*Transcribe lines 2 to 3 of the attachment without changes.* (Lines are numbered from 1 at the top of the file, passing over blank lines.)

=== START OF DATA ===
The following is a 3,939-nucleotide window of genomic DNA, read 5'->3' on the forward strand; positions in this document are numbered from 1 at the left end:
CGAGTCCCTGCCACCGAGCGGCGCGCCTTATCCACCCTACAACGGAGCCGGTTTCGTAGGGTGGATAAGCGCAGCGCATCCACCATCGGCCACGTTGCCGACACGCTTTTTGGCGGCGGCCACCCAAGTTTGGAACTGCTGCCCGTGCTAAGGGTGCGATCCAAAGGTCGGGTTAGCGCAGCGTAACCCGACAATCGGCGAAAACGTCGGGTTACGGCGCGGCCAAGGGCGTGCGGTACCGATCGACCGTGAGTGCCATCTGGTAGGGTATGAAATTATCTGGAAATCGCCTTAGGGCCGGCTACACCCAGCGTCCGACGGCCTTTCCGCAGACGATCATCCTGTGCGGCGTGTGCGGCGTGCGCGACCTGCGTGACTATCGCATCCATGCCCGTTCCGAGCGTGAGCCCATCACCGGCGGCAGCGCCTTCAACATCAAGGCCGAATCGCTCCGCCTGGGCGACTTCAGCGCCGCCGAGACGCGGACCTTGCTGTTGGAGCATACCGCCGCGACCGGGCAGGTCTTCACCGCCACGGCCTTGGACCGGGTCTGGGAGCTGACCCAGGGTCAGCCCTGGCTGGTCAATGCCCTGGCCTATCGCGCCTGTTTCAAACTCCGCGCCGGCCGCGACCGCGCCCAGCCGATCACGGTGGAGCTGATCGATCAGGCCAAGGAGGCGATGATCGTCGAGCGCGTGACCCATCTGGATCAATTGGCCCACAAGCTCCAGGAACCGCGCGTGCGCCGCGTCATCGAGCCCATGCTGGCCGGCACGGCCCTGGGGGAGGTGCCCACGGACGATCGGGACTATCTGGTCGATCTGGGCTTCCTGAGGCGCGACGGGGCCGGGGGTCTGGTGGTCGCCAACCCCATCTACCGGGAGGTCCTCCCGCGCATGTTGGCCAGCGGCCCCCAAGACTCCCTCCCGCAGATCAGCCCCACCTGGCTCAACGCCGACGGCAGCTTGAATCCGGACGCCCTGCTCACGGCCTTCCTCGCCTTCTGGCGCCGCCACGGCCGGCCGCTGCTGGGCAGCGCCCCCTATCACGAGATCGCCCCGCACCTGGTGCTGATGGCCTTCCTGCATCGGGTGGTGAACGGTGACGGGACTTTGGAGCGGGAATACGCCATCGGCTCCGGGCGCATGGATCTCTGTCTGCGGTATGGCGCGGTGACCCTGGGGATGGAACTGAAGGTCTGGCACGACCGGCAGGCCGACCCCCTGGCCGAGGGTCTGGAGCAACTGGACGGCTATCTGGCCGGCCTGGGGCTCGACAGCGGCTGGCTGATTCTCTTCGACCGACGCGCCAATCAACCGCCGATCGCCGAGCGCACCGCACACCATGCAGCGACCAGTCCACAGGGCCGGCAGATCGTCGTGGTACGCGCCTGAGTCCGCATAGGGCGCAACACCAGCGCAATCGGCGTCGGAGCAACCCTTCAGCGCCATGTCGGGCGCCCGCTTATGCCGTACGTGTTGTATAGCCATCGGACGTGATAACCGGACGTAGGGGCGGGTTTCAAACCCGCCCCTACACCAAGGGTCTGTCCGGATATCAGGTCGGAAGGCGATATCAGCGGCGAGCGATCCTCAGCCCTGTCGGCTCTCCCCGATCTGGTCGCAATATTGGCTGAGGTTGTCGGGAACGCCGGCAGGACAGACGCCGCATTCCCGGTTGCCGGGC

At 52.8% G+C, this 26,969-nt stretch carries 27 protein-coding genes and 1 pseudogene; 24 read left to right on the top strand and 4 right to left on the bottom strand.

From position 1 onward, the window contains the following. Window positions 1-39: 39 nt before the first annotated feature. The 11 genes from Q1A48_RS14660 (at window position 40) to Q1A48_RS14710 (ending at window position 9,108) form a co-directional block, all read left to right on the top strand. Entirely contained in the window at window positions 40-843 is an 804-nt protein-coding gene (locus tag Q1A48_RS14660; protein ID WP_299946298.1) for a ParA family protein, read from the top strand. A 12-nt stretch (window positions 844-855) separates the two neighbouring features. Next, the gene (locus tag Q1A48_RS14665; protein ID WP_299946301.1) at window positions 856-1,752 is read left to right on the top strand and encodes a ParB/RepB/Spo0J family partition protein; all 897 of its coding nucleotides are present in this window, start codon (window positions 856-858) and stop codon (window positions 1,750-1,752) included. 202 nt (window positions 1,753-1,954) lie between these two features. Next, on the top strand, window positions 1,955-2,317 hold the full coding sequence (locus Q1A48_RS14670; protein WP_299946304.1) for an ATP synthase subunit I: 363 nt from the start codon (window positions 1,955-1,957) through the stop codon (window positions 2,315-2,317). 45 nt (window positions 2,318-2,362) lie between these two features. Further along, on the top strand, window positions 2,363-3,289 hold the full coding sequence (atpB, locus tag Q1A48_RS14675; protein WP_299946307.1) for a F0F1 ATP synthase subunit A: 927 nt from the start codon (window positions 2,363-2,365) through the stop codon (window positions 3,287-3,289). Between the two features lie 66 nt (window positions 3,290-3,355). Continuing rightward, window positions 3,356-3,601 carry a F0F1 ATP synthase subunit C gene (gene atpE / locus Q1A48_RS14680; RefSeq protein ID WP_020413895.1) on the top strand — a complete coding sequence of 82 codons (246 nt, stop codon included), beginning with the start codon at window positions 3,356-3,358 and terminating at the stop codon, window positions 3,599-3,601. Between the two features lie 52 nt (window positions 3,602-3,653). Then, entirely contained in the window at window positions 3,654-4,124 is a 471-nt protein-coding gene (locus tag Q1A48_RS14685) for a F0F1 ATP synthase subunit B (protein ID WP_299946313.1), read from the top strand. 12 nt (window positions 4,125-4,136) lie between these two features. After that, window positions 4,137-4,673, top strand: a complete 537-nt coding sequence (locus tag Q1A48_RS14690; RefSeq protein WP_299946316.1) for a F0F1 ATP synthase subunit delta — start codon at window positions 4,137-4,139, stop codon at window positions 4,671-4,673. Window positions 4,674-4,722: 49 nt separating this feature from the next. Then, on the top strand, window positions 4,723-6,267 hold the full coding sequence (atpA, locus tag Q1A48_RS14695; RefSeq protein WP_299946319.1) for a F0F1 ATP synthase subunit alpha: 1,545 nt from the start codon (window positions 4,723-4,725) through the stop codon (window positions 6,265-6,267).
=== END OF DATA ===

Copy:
CGAGTCCCTGCCACCGAGCGGCGCGCCTTATCCACCCTACAACGGAGCCGGTTTCGTAGGGTGGATAAGCGCAGCGCATCCACCATCGGCCACGTTGCCGACACGCTTTTTGGCGGCGGCCACCCAAGTTTGGAACTGCTGCCCGTGCTAAGGGTGCGATCCAAAGGTCGGGTTAGCGCAGCGTAACCCGACAATCGGCGAAAACGTCGGGTTACGGCGCGGCCAAGGGCGTGCGGTACCGATCGACCGTGAGTGCCATCTGGTAGGGTATGAAATTATCTGGAAATCGCCTTAGGGCCGGCTACACCCAGCGTCCGACGGCCTTTCCGCAGACGATCATCCTGTGCGGCGTGTGCGGCGTGCGCGACCTGCGTGACTATCGCATCCATGCCCGTTCCGAGCGTGAGCCCATCACCGGCGGCAGCGCCTTCAACATCAAGGCCGAATCGCTCCGCCTGGGCGACTTCAGCGCCGCCGAGACGCGGACCTTGCTGTTGGAGCATACCGCCGCGACCGGGCAGGTCTTCACCGCCACGGCCTTGGACCGGGTCTGGGAGCTGACCCAGGGTCAGCCCTGGCTGGTCAATGCCCTGGCCTATCGCGCCTGTTTCAAACTCCGCGCCGGCCGCGACCGCGCCCAGCCGATCACGGTGGAGCTGATCGATCAGGCCAAGGAGGCGATGATCGTCGAGCGCGTGACCCATCTGGATCAATTGGCCCACAAGCTCCAGGAACCGCGCGTGCGCCGCGTCATCGAGCCCATGCTGGCCGGCACGGCCCTGGGGGAGGTGCCCACGGACGATCGGGACTATCTGGTCGATCTGGGCTTCCTGAGGCGCGACGGGGCCGGGGGTCTGGTGGTCGCCAACCCCATCTACCGGGAGGTCCTCCCGCGCATGTTGGCCAGCGGCCCCCAAGACTCCCTCCCGCAGATCAGCCCCACCTGGCTCAACGCCGACGGCAGCTTGAATCCGGACGCCCTGCTCACGGCCTTCCTCGCCTTCTGGCGCCGCCACGGCCGGCCGCTGCTGGGCAGCGCCCCCTATCACGAGATCGCCCCGCACCTGGTGCTGATGGCCTTCCTGCATCGGGTGGTGAACGGTGACGGGACTTTGGAGCGGGAATACGCCATCGGCTCCGGGCGCATGGATCTCTGTCTGCGGTATGGCGCGGTGACCCTGGGGATGGAACTGAAGGTCTGGCACGACCGGCAGGCCGACCCCCTGGCCGAGGGTCTGGAGCAACTGGACGGCTATCTGGCCGGCCTGGGGCTCGACAGCGGCTGGCTGATTCTCTTCGACCGACGCGCCAATCAACCGCCGATCGCCGAGCGCACCGCACACCATGCAGCGACCAGTCCACAGGGCCGGCAGATCGTCGTGGTACGCGCCTGAGTCCGCATAGGGCGCAACACCAGCGCAATCGGCGTCGGAGCAACCCTTCAGCGCCATGTCGGGCGCCCGCTTATGCCGTACGTGTTGTATAGCCATCGGACGTGATAACCGGACGTAGGGGCGGGTTTCAAACCCGCCCCTACACCAAGGGTCTGTCCGGATATCAGGTCGGAAGGCGATATCAGCGGCGAGCGATCCTCAGCCCTGTCGGCTCTCCCCGATCTGGTCGCAATATTGGCTGAGGTTGTCGGGAACGCCGGCAGGACAGACGCCGCATTCCCGGTTGCCGGGC

At 52.8% G+C, this 26,969-nt stretch carries 27 protein-coding genes and 1 pseudogene; 24 read left to right on the top strand and 4 right to left on the bottom strand.